The May consumer price index rose 8.6% year-over-year, its highest level since 1981. Economists had forecast an 8.3% increase.
That higher number further stoked investors’ worries about a possible economic downturn and an increase in interest rate hikes by the Federal Reserve. The central bank is expected to announce a half-percent interest rate hike next week, but it could decide to go higher based on this news.
“We think the US central bank now has good reason to surprise markets by hiking more aggressively than expected in June,” wrote Barclays analysts in a research note on Friday. We realize it is a close call and that it could play out in either June or July. But we are changing our forecast to call for a 75bp hike on June 15.”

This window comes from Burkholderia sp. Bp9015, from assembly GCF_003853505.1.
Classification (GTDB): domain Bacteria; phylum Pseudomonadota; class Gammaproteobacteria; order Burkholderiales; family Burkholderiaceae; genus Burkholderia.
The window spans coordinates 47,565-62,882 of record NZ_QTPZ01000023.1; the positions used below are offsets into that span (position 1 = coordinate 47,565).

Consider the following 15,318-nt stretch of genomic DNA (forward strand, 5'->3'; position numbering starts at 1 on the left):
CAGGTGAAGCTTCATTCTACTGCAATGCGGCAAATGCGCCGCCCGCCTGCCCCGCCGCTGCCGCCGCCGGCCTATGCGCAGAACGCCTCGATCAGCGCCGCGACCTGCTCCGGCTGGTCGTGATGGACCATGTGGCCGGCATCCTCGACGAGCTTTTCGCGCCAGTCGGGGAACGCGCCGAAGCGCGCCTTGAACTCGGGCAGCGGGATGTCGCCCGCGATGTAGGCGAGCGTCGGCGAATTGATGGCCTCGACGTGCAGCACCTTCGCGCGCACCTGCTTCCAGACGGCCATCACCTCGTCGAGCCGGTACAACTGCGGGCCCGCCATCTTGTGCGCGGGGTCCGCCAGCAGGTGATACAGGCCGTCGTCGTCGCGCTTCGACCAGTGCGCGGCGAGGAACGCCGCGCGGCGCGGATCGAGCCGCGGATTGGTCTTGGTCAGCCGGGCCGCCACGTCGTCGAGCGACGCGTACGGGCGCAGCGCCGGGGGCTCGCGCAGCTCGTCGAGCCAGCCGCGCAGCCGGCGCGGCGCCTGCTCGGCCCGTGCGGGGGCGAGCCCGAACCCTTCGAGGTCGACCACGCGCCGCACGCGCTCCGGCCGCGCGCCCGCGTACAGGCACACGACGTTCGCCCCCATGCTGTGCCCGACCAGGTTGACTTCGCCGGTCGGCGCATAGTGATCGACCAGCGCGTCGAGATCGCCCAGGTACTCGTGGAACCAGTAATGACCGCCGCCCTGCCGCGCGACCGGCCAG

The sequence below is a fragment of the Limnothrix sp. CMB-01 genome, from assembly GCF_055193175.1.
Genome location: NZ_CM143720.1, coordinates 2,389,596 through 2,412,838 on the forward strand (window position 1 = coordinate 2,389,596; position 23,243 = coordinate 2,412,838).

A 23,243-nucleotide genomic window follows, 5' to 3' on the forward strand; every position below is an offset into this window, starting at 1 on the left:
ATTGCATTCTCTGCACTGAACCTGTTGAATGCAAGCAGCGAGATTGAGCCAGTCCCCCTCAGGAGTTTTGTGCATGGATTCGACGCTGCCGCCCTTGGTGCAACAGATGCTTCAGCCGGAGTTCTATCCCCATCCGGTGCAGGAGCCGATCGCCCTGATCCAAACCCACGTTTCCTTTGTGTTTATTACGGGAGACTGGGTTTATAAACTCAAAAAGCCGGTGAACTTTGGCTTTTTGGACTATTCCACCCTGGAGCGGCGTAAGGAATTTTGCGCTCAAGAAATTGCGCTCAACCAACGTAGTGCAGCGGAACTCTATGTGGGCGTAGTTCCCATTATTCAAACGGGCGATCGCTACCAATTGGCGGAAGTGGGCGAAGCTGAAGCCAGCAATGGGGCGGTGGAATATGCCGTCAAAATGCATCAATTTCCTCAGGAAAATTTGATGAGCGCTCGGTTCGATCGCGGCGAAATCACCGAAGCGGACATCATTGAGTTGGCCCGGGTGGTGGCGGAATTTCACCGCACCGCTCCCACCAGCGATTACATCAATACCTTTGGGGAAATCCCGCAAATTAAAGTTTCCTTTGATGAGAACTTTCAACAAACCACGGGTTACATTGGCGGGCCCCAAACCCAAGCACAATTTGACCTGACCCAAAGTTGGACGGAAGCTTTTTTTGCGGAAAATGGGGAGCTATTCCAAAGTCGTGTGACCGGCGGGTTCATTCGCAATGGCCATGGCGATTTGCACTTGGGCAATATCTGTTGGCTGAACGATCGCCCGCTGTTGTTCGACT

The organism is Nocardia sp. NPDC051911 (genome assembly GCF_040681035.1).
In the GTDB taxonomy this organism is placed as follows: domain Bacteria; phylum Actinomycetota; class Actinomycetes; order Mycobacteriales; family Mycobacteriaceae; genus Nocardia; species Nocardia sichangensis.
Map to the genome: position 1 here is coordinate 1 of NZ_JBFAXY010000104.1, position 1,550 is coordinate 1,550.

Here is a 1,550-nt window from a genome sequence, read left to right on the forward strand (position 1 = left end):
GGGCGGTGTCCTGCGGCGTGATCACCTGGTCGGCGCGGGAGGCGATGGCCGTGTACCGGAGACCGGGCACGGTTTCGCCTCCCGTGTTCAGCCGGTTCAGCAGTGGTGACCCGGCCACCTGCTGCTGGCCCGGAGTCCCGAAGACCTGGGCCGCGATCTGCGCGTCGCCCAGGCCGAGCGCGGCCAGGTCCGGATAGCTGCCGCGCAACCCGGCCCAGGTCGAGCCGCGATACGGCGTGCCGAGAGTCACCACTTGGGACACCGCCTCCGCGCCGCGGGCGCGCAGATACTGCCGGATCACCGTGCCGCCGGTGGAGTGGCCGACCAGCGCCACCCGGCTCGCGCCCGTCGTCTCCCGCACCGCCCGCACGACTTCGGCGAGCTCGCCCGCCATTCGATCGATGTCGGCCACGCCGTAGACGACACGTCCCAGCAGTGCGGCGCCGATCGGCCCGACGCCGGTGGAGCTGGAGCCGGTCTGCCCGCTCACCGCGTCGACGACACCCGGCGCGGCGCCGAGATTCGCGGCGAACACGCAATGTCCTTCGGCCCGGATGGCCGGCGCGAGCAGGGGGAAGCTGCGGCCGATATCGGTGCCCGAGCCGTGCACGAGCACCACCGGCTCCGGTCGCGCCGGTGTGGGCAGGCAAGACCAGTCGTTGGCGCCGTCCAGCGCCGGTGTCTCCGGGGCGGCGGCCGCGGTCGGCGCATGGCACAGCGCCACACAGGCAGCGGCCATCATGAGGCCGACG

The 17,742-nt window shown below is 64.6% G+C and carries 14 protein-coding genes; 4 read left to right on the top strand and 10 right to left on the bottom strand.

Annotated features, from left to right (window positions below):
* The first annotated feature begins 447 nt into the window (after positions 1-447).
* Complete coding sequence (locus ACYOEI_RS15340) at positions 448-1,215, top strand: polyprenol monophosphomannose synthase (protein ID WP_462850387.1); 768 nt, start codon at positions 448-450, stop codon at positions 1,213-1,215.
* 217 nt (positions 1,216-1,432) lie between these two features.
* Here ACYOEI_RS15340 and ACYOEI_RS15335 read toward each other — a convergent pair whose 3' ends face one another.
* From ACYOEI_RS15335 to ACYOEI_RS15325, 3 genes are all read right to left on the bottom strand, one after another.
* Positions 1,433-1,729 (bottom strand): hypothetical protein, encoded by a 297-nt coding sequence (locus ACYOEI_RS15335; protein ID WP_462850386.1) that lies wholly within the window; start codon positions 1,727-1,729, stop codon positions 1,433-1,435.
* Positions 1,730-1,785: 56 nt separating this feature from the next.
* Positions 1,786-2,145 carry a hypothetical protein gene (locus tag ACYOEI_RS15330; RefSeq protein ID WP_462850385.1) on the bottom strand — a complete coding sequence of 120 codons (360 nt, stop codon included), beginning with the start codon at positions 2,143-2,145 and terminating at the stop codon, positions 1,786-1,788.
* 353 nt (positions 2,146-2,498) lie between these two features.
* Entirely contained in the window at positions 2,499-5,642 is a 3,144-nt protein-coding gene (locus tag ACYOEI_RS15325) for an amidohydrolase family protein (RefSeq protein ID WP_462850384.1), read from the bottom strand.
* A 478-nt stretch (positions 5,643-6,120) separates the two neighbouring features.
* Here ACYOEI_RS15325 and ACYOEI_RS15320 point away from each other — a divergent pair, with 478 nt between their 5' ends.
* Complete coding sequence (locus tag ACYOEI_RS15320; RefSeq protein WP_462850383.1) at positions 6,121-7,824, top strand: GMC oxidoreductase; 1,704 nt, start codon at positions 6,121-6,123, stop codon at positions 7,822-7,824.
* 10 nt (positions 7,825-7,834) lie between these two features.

The White House, meanwhile, conceded that the number was “uncomfortably high,” further stoking investor fears of policy action.
“The major risk to consumption, employment, and the economy overall, isn’t an organic growth slowdown, but the extent to which extreme energy/food price increases could cause central banks to push (ineffectually) against the string, and [the economy could] essentially fall into a damaging policy mistake,” wrote Rick Rieder, chief investment officer of Global Fixed Income at BlackRock in a note.
Still, Federal Reserve policymakers have historically focused on Personal Consumption Expenditures, not CPI as their preferred inflation measure.